Emergency Situations

There are many types of injuries, accidents and emergencies that could affect an ecotourism venture.

Some of these are:

  • workplace hazards - chemicals spills, car or boat accidents, faulty and dangerous equipment, power failures
  • natural disasters - cyclones, floods, severe storms, fire
  • environment hazards - snake and spider bite, falling branches, drowning
  • catering hazards - food poisoning, fire injuries
  • people - intoxication, violence, bomb threats, medical conditions, suicide, getting lost

Possible potential accidents, injuries and emergency situations should be identified and procedures developed showing how the emergency will be handled if it occurs. The type of emergency likely to occur will depend on the activities for the venture and the environment.

For example, camping could be a popular activity for an ecotourism venture. However, there are many risks associated with taking people camping, especially if they are not used to this experience.

In planning a campsite activity you should:

  • Check to see that the roads to the site have not been damaged by recent floods or storms. They may not be safe for travel.
  • Check the site for potential dangers like:

    - overhanging cliffs, boulders or branches
    - areas that could flood (flash floods)
    - dangerous or annoying animals (wasps, crocodiles) or    plants (stinging)
    - long dry grass causing a fire risk
    - rough or uneven ground (tree stumps or roots, rocks)
    - rubbish and hazards (metal, glass, mine shafts)

  • Check the weather forecast with the Bureau of Meteorology.
  • Check for fire restrictions.
  • Check the availability of water.
  • Arrange camp facilities carefully. Situate tents, the kitchen, fireplace, toilet, shower and wash area for convenience, comfort, safety and to protect the environment. Take notice of the prevailing winds (fire, position of tents). Consider shade areas and breezes in hot climates.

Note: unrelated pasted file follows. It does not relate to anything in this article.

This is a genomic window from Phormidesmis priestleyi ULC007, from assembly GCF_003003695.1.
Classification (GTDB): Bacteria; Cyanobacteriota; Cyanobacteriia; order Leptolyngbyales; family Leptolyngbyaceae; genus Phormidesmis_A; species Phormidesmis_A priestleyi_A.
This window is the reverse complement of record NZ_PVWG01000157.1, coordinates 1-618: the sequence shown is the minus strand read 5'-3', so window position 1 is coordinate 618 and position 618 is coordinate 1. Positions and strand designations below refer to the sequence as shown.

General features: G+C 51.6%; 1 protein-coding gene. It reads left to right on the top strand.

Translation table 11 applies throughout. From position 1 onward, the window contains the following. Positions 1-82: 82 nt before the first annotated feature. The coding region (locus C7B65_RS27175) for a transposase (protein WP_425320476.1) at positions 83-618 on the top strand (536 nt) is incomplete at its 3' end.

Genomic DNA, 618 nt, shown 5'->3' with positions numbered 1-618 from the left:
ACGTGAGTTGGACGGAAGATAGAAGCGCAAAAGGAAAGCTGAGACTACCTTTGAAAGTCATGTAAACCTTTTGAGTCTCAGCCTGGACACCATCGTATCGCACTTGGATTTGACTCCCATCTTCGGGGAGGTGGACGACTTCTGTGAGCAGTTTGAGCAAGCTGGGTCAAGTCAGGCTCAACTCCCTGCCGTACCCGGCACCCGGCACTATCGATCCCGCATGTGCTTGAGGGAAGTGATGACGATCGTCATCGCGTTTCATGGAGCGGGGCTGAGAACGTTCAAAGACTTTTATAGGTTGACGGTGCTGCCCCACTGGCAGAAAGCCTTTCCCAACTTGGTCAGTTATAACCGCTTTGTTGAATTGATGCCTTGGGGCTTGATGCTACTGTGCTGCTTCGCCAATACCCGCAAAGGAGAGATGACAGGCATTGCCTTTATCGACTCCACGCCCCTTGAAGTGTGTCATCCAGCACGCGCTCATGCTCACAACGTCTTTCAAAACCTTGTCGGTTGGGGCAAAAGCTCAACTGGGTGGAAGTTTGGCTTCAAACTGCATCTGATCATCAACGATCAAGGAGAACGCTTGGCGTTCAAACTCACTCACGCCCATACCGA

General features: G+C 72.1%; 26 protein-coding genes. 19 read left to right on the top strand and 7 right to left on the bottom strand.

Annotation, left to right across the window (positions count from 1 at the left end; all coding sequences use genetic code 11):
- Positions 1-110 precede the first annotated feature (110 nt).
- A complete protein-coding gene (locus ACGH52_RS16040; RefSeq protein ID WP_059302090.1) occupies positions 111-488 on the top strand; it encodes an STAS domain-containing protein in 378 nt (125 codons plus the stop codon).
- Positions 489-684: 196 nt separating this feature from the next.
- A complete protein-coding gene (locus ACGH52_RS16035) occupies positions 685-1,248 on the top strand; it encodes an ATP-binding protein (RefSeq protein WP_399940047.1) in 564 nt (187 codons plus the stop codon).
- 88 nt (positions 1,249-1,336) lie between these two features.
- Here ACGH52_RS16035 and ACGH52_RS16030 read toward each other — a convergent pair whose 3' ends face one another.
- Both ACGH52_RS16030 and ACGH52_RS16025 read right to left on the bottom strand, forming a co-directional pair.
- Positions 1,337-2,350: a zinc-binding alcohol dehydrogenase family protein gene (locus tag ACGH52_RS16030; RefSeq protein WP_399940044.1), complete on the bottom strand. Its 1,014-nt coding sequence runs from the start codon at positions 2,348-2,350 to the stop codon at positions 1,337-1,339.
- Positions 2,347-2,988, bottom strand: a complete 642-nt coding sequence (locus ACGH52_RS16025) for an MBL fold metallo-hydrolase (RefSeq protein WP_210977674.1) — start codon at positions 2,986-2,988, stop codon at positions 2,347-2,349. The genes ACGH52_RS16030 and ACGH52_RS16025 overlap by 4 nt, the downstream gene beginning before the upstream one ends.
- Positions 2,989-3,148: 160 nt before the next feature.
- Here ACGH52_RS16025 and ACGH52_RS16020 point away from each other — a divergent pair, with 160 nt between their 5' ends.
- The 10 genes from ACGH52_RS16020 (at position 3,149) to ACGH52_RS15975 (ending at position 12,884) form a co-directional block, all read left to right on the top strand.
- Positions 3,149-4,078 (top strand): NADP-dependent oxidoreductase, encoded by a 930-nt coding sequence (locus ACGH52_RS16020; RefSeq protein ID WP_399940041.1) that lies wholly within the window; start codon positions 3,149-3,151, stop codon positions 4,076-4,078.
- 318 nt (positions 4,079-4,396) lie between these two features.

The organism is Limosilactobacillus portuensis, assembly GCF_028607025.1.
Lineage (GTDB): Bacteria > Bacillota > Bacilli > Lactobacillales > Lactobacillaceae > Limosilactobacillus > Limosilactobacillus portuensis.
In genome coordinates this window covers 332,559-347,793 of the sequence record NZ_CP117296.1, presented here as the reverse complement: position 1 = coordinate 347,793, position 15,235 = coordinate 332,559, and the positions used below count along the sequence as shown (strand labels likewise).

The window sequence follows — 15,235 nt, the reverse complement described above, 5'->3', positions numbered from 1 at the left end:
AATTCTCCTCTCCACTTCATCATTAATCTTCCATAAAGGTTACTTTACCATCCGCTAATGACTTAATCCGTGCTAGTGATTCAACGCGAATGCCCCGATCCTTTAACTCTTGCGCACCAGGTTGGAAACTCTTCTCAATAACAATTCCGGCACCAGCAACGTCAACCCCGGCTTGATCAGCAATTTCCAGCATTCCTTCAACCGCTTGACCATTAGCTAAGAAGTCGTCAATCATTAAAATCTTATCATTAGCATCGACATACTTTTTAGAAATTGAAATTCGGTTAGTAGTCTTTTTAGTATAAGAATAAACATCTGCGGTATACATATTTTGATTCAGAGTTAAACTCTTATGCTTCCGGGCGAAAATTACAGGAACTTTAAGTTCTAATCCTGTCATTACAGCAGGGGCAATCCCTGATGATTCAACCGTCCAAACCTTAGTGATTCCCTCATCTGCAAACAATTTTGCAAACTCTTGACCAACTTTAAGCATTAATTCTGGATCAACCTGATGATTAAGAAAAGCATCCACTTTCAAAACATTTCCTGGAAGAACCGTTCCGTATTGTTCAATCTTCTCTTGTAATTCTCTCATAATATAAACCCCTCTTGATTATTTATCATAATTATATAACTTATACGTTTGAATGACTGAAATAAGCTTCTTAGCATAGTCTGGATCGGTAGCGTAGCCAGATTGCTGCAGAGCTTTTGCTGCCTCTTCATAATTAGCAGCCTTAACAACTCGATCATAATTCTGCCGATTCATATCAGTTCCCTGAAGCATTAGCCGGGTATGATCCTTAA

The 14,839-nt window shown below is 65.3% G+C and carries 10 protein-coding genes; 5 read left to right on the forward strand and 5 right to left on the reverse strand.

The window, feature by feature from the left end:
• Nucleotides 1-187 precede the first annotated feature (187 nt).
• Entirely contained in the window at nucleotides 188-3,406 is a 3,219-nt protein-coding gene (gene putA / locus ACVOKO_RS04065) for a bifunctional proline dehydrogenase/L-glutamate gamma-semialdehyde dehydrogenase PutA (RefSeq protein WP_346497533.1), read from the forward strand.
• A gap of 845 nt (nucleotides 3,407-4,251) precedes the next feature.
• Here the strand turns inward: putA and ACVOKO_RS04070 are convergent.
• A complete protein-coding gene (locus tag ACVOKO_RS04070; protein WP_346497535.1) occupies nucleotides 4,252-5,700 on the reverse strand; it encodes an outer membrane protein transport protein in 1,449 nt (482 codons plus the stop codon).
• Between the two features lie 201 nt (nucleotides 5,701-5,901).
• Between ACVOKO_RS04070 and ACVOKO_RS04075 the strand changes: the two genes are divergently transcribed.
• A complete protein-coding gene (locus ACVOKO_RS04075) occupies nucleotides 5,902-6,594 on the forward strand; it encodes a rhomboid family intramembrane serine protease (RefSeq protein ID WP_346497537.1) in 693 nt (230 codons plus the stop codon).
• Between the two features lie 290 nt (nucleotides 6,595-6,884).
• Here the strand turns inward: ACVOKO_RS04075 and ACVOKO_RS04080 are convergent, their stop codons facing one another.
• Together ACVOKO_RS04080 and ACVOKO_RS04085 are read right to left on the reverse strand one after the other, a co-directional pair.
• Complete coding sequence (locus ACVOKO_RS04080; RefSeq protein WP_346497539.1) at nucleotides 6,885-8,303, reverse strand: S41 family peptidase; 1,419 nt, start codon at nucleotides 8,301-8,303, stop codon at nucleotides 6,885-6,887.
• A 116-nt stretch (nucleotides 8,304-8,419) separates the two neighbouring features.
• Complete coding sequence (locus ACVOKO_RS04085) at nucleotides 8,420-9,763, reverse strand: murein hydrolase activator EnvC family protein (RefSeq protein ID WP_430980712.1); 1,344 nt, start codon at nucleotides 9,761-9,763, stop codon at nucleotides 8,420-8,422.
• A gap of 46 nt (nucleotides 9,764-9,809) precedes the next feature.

• Mark tent ropes, pegs and other obstacles with white rags to stop people tripping.
  • Prepare the fire and cooking area with safety in mind (position, number of fires, fire place, clear space for 3 metres).
  • Ensure the kitchen area is safe in its design (obstacles, knives, boiling water).
  • Store and prepare food so that it does not become contaminated.
  • Ensure dining area is at a distance from the fire and kitchen area, and on a level surface.
  • Manage washing and toilet facilities for maximum hygiene and environment protection. Provide visitors with rules for use.
  • Pack and store equipment carefully at the end of the camp. Check for any faulty equipment or lost items.
  • Consider the security of visitors' personal belongings and valuables.
  • Involve visitors in discussions about health and safety activities and procedures for the camp.
  • Be aware of any medical conditions that visitors may suffer.
  • Consider providing each visitor with a small survival kit in case they become lost or are injured away from the camp.

Be aware that by not complying with the above procedures for camping, an emergency situation could arise. You must know how to handle each potential situation.

Source: Australian Training Products (1998) Set up and operate a campsite : trainee workbook, Australian Training Products : Melbourne